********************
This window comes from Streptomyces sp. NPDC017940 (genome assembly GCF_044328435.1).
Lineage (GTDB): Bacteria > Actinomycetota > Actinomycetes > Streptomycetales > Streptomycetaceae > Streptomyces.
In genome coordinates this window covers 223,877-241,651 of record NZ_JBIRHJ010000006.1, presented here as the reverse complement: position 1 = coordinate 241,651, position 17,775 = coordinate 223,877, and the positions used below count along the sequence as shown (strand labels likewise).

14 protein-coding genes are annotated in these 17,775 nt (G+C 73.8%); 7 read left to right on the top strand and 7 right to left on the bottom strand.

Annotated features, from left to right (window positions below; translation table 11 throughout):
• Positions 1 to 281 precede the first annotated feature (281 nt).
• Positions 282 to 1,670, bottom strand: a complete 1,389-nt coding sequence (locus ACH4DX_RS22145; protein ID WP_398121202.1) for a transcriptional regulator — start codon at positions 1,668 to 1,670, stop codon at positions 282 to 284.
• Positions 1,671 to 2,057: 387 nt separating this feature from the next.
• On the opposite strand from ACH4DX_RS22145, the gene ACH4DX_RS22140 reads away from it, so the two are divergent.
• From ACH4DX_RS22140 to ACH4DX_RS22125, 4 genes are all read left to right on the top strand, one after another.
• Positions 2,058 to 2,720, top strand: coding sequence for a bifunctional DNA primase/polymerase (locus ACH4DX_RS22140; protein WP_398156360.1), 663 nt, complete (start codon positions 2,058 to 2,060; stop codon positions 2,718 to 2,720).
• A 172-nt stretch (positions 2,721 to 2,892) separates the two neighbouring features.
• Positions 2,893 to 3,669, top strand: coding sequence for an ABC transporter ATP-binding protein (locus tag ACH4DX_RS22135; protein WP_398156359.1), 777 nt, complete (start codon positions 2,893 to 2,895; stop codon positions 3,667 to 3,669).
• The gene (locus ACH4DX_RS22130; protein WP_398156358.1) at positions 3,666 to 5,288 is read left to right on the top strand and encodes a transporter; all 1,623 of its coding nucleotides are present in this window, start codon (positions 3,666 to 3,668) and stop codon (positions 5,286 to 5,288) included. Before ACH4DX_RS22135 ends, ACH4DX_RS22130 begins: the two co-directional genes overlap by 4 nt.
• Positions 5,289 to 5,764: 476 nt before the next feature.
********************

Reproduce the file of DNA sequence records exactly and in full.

This window comes from Streptomyces sp. NPDC017940 (genome assembly GCF_044328435.1).
Lineage (GTDB): Bacteria > Actinomycetota > Actinomycetes > Streptomycetales > Streptomycetaceae > Streptomyces.
In genome coordinates this window covers 223,877-241,651 of record NZ_JBIRHJ010000006.1, presented here as the reverse complement: position 1 = coordinate 241,651, position 17,775 = coordinate 223,877, and the positions used below count along the sequence as shown (strand labels likewise).

14 protein-coding genes are annotated in these 17,775 nt (G+C 73.8%); 7 read left to right on the top strand and 7 right to left on the bottom strand.

Annotated features, from left to right (window positions below; translation table 11 throughout):
• Positions 1 to 281 precede the first annotated feature (281 nt).
• Positions 282 to 1,670, bottom strand: a complete 1,389-nt coding sequence (locus ACH4DX_RS22145; protein ID WP_398121202.1) for a transcriptional regulator — start codon at positions 1,668 to 1,670, stop codon at positions 282 to 284.
• Positions 1,671 to 2,057: 387 nt separating this feature from the next.
• On the opposite strand from ACH4DX_RS22145, the gene ACH4DX_RS22140 reads away from it, so the two are divergent.
• From ACH4DX_RS22140 to ACH4DX_RS22125, 4 genes are all read left to right on the top strand, one after another.
• Positions 2,058 to 2,720, top strand: coding sequence for a bifunctional DNA primase/polymerase (locus ACH4DX_RS22140; protein WP_398156360.1), 663 nt, complete (start codon positions 2,058 to 2,060; stop codon positions 2,718 to 2,720).
• A 172-nt stretch (positions 2,721 to 2,892) separates the two neighbouring features.
• Positions 2,893 to 3,669, top strand: coding sequence for an ABC transporter ATP-binding protein (locus tag ACH4DX_RS22135; protein WP_398156359.1), 777 nt, complete (start codon positions 2,893 to 2,895; stop codon positions 3,667 to 3,669).
• The gene (locus ACH4DX_RS22130; protein WP_398156358.1) at positions 3,666 to 5,288 is read left to right on the top strand and encodes a transporter; all 1,623 of its coding nucleotides are present in this window, start codon (positions 3,666 to 3,668) and stop codon (positions 5,286 to 5,288) included. Before ACH4DX_RS22135 ends, ACH4DX_RS22130 begins: the two co-directional genes overlap by 4 nt.
• Positions 5,289 to 5,764: 476 nt before the next feature.